Where this story begins is not where it ends. The ending is neither a natural conclusion to the events leading up to it, nor a product of necessity. If you see things in the beginning that you feel foreshadow the ending, if you catch yourself saying “I knew it!” or “Well, it was obvious from the start that she would end up that way,” then know you found these narrative threads within yourself. Predestination and retrojection are not necessarily two different things.
I, for one, remain cynical.
A FEW THINGS SHE LEARNED ABOUT THE WORLD
My attic has no windows. Its wooden walls are the outer crust of my body. I open my arms and hug me. I place my cheek on the wood and it scratches my skin. I listen to the nightsounds. The heavy breathing of the people of the city. Miles away. The trees. The birds. The beaches. The midnight train. The sound of an expanding universe. The whoosh of the stars as they move farther and farther away at the speed of light — the world is running away and the earth is left behind, swimming lonelier and lonelier in the darkness in between. The Earth will someday be all alone in a dark universe. You’ll see.
I have a clock on the wall, standing still. The time, it says, is 2:45.
I have a mattress on the floor and a blue sheet. I have a box of photographs. I have a lamp emitting yellow light. Some nights I switch her on and look into her eyes; her metallic arms catch fire, my optic nerve is on fire too and then I’m gushing light, but my attic is windowless, my light unseen.
I have nothing more. To say.
I have a child. In the daytime I have a child. Miles away, across the sea.
My ova speak from inside my womb. They are all girls. They are all girls and they do not want to be born.
The birds speak. I thought their stories would be about journeys to distant lands, beautiful passersby and happy princes. I was wrong. They talk about their wings, the wind, the worms. People, to birds, mean nothing.
Beaches are my favourite places in the whole world. Vast, empty beaches. With powdery sand and quiet waters. If it’s not too much to ask.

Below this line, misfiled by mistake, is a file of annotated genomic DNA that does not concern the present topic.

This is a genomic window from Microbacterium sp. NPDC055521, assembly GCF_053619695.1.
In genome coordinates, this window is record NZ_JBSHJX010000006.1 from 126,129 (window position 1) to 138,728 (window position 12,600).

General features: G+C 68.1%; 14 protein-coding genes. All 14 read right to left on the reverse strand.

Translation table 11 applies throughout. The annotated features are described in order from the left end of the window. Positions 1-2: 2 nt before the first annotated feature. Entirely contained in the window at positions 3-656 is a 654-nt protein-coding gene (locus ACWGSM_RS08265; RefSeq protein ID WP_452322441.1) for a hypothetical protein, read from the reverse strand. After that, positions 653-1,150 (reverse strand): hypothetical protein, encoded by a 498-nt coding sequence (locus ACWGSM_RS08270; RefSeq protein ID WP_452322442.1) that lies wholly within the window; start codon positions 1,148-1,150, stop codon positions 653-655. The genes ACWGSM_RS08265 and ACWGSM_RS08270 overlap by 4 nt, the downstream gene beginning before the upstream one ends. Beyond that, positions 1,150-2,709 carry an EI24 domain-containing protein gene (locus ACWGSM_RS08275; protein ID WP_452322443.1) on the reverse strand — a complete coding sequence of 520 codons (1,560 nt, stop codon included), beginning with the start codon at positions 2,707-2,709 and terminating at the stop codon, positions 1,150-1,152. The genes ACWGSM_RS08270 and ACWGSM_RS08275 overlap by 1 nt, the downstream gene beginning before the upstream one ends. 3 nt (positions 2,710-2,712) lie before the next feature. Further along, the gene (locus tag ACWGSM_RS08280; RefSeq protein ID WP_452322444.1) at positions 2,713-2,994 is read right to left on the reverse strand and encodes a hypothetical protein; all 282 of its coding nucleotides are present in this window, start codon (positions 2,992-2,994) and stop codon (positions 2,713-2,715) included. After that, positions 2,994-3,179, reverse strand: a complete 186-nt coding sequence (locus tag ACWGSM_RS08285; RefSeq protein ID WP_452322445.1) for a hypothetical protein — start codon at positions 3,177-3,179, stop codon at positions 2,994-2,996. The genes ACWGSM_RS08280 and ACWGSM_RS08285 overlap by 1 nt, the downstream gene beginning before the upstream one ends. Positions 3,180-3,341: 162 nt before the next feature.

Some nights my attic borders a great beach. I walk along its edge. The child too. Miles away.
I lie on the sand and forget where I end and where the sea begins. I am vast as an island.
He is never on the beach. The child and I run across the shore. The child looks like me, a mirror. The waves chase our steps. We leave no trace. The child is water, foam on the sand. He can’t find us.
The beach is boundless. And the sound. Boundless.
He has a bandaged knee. She’s wearing a dress that leaves her shoulder bare. You can almost make out her left breast.
They look happy. They are on an island. There is a hill with a small tower in the background.
What happened to these people?
I knew them, once.
Next to the photographs, the box holds the little teeth of the child. I take them out from time to time, place them on my open palms and study them. I say they are pearls, rare jewels from a distant ocean bed. Which pearl fisher recovered them, my treasure?
The floor of my attic is covered with canvas. The canvas is brown with red diamond shapes. I sit counting them — three, five, seven — my optic nerve blazing and my pores tiny windows with a view to the universe — twenty, thirty, a hundred — until I get dizzy and fall back into a blue sea.
When I emerge, I find grains of sand scattered on the floor.
The ceiling is askew. The ceiling breathes. Very slowly. One breath can take more than twenty-four hours.
Tonight, the ceiling is breathing in. I can feel it coming closer. In a little while it will be so low it will push against my chest. I don’t know if I will be able to breathe. Anymore.
It rains all the time these days. I hear the water drum on the roof, the walls. It rains so much that the water is flooding all my thoughts, my memories. All of a sudden it rains in all the childhood parties I can remember, on birthday cakes and bowls of crisps, in the living rooms, on summer beaches and inside the church where I was yoked, at the cemetery (it always rains there, of course) — on the bus the passengers are soaking wet, at uni the students hold umbrellas inside the auditorium, at the supermarket it’s pouring and all the sugar melts and flows in the corridors, and I’m pushing my cart through syrup. Happy.